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Pop Up Metro aims to provide affordable passenger operation

By Dan Zukowski | October 1, 2021

Rail entrepreneur Posner offers ready-to-run battery transit service

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Two-car orange and gray railcars
Two-car orange and gray railcars
Two remanufactured British railcars, prototypes for the Pop Up Metro project, await operation in Rockhill, Pa. (Dan Zukowski)

ROCKHILL, Pa. — Rail entrepreneur Henry Posner wants to make passenger service more affordable and more available. He calls it Pop Up Metro, and to do it, he’s betting on batteries, remanufactured British multiple unit cars, and a bold business model to reduce the risk to potential rail operators.

If it were anyone but Posner, this project might be seen as a crackpot idea with little chance of success. But Posner is the co-founder of Railroad Development Corporation (RDC), which owns Iowa Interstate Railroad along with operations in England, France, Germany, Belgium, and Peru.

A German subsidiary, RDC Deutschland, this year won a contract to operate five routes in north Germany that will use new Stadler battery-electric trainsets [see “Railroad Development Corp. wins contract to operate battery regional trains in Germany,Trains News Wire, Feb. 16, 2021].

Posner spent three years developing the concept for Pop Up Metro, an affiliate of RDC. “We felt that it was the right time,” he says. “One, because of the evolution of battery technology, and two, we felt that there would be an increased focus on the environment.”

White passenger car interior with black seats and orange trim
The inside of one of the Pop Up Metro cars. (Dan Zukowski)

Trains News Wire met Posner in Rockhill, Pa., where Pop Up Metro has leased trackage rights on the Rockhill Trolley Museum’s 1.8-mile line. In April, two remanufactured Vivarail 230 multiple unit power cars arrived from Britain.

These 60-foot rail cars, each weighing 36 tons, were converted to run on Lithium Iron Magnesium Phosphate (LiFeMgPO4) batteries. These batteries have a longer life cycle than lithium-ion batteries and are considered safer. Two battery rafts, each containing 60 cells, can run the train up to 60 miles on a full charge, depending on speed and grades. For now, the train is restricted to 15 mph on the Rockhill line, which Posner says will be upgraded to 40 mph.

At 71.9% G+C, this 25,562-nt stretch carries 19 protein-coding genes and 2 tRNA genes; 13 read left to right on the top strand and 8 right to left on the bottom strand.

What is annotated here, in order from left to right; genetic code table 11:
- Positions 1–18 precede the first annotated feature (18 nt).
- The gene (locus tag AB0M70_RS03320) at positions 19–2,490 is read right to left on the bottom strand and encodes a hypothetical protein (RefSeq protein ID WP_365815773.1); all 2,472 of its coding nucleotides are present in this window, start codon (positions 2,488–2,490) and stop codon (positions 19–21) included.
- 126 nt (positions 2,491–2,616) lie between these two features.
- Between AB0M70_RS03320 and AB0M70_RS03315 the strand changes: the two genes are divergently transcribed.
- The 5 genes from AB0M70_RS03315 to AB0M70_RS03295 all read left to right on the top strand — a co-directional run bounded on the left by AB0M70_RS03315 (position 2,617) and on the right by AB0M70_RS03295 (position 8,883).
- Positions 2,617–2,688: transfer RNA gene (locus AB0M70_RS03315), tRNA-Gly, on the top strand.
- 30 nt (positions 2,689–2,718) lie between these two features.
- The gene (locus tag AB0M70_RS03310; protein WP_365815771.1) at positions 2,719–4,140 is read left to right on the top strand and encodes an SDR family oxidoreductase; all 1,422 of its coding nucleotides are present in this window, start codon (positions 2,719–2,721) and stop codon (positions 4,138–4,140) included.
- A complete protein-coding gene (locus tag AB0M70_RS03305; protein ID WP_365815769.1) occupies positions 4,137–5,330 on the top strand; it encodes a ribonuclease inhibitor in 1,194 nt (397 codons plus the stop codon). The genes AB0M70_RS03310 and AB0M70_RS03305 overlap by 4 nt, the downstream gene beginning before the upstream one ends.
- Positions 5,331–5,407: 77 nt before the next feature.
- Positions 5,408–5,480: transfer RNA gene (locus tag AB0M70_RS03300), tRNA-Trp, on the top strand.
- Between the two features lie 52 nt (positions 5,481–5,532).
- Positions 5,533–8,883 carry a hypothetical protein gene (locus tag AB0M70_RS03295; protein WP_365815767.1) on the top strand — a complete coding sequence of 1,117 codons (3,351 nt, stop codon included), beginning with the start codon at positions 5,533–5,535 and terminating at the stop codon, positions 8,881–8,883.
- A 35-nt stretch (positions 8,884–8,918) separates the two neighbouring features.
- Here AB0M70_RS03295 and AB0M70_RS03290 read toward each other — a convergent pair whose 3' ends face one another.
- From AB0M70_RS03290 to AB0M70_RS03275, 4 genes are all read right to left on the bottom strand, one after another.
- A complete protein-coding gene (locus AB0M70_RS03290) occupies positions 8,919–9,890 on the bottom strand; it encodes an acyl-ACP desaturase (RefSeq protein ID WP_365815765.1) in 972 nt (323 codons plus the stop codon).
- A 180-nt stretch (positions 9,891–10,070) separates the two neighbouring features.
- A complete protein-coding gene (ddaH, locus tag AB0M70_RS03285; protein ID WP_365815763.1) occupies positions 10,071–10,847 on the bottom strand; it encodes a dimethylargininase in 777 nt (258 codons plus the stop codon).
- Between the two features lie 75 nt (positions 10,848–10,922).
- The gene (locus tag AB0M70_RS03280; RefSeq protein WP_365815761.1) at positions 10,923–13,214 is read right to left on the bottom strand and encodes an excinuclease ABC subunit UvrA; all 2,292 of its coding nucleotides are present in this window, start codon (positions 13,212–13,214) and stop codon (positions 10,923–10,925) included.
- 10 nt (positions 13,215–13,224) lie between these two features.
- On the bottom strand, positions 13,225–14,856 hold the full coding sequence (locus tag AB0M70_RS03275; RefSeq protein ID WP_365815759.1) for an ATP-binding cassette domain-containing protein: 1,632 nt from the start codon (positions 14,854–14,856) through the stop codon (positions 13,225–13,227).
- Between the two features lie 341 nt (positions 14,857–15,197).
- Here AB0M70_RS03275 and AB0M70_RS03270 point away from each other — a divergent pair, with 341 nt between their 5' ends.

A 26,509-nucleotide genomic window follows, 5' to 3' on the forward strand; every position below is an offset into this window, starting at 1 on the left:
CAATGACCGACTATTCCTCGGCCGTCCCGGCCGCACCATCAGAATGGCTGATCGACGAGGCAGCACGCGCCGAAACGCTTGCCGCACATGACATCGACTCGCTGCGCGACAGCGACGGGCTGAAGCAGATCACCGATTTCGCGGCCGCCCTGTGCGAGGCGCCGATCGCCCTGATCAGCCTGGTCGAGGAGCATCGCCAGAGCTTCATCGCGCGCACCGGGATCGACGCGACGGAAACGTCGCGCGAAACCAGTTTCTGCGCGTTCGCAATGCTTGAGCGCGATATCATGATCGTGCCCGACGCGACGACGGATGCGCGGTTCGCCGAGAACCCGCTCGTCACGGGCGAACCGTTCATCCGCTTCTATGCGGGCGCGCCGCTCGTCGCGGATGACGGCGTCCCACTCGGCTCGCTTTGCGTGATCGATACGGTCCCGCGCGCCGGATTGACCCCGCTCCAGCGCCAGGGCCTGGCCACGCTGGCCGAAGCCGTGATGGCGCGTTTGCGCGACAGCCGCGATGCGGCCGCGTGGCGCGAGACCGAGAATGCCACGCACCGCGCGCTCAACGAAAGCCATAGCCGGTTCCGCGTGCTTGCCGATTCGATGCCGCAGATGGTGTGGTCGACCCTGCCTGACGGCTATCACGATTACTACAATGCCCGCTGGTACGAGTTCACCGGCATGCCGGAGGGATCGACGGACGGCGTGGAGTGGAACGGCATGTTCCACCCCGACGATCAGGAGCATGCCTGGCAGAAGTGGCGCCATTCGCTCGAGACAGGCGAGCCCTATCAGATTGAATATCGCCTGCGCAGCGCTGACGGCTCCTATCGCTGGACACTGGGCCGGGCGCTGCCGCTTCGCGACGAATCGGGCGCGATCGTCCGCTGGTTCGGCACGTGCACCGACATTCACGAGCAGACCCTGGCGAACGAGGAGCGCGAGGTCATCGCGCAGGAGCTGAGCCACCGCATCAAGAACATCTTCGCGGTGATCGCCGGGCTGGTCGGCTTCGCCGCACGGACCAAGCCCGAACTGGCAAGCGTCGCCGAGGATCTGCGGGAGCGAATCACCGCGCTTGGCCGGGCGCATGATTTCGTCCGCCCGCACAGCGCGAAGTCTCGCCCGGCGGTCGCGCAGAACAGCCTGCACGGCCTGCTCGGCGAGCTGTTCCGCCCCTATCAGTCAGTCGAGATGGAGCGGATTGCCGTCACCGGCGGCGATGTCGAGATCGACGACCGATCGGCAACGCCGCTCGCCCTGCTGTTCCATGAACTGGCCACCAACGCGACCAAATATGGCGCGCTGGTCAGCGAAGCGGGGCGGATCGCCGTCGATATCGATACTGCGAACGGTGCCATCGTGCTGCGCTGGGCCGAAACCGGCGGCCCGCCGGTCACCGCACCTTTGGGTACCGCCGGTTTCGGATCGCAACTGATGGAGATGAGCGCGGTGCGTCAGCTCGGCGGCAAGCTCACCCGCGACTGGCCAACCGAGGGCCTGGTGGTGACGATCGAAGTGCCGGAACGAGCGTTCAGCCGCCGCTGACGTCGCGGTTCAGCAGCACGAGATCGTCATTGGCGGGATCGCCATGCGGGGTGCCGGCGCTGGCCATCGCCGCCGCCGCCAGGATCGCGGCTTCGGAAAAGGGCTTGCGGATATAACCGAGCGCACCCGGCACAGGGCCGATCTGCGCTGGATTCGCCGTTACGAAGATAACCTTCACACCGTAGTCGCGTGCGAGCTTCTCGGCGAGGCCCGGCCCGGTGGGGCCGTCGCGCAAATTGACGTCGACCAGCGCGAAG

Coasting and braking regenerates energy to charge the batteries, much like an electric or hybrid automobile. With a lineside fast charger at a station or rail yard, the batteries can be fully recharged in as little as 10 minutes. The traction motors are rated at 350 bhp.

Meg Richards, project manager for Pop Up Metro, was at the throttle for the demonstration ride. She has a computer science degree from Carnegie Mellon University, where she met Posner. He asked her for help with an electronics standard common to automobiles that he wanted to apply to the Vivarail train. “I found that if you just say yes to Henry, something interesting happens,” she says.

Woman in high-visibility vest at controls of railcar
Pop Up Metro project manager Meg Richards operates a demonstration run of the equipment. (Dan Zukowski)

She learned to operate the two-car train, which requires a deft hand on the desktop single-lever throttle/brake controller, while keeping a foot pedal depressed at all times. Releasing pressure on the foot pedal activates the driver alert system (DRA).

Posner is awaiting two additional railcars, which will be trailer units. They will be coupled to each of the power cars to create two trainsets. The railcars can be transported by truck, which is the essence of Pop Up Metro’s business plan.

The business model is to lease a complete package. “Pop Up Metro is the train, the platform, the temporal separation operating rules, and various other elements of support that will make it easier to get people from maybe to yes in terms of there being a demonstration operation,” says Posner.

The Pittsburgh entrepreneur sees a variety of opportunities for low-cost passenger operations. A lightly-used branch line or short line railroad could co-exist with transit by running freight at night and passenger service during the day, a concept he calls temporal separation. Smaller communities and transit agencies, or larger agencies looking to extend service to less-populated areas, are candidates for Pop Up Metro.

Posner also expects interest from the private sector. Trains spoke to a commercial real estate developer in Maine who is excited about the concept as a way to stimulate transit-oriented development in some of the state’s smaller cities.

“We think this fulfills an important role in the transit sector,” says Posner, and large transit agencies in the U.S. appear to agree that battery powered trains have a future.

The Long Island Rail Road announced plans to test a two-car battery-electric train on its 13-mile Oyster Bay Branch [see “Long Island Rail Road announces plan to test battery-electric equipment,” News Wire, April 20, 2021]. The train would switch from third rail power to battery power beyond electrified territory.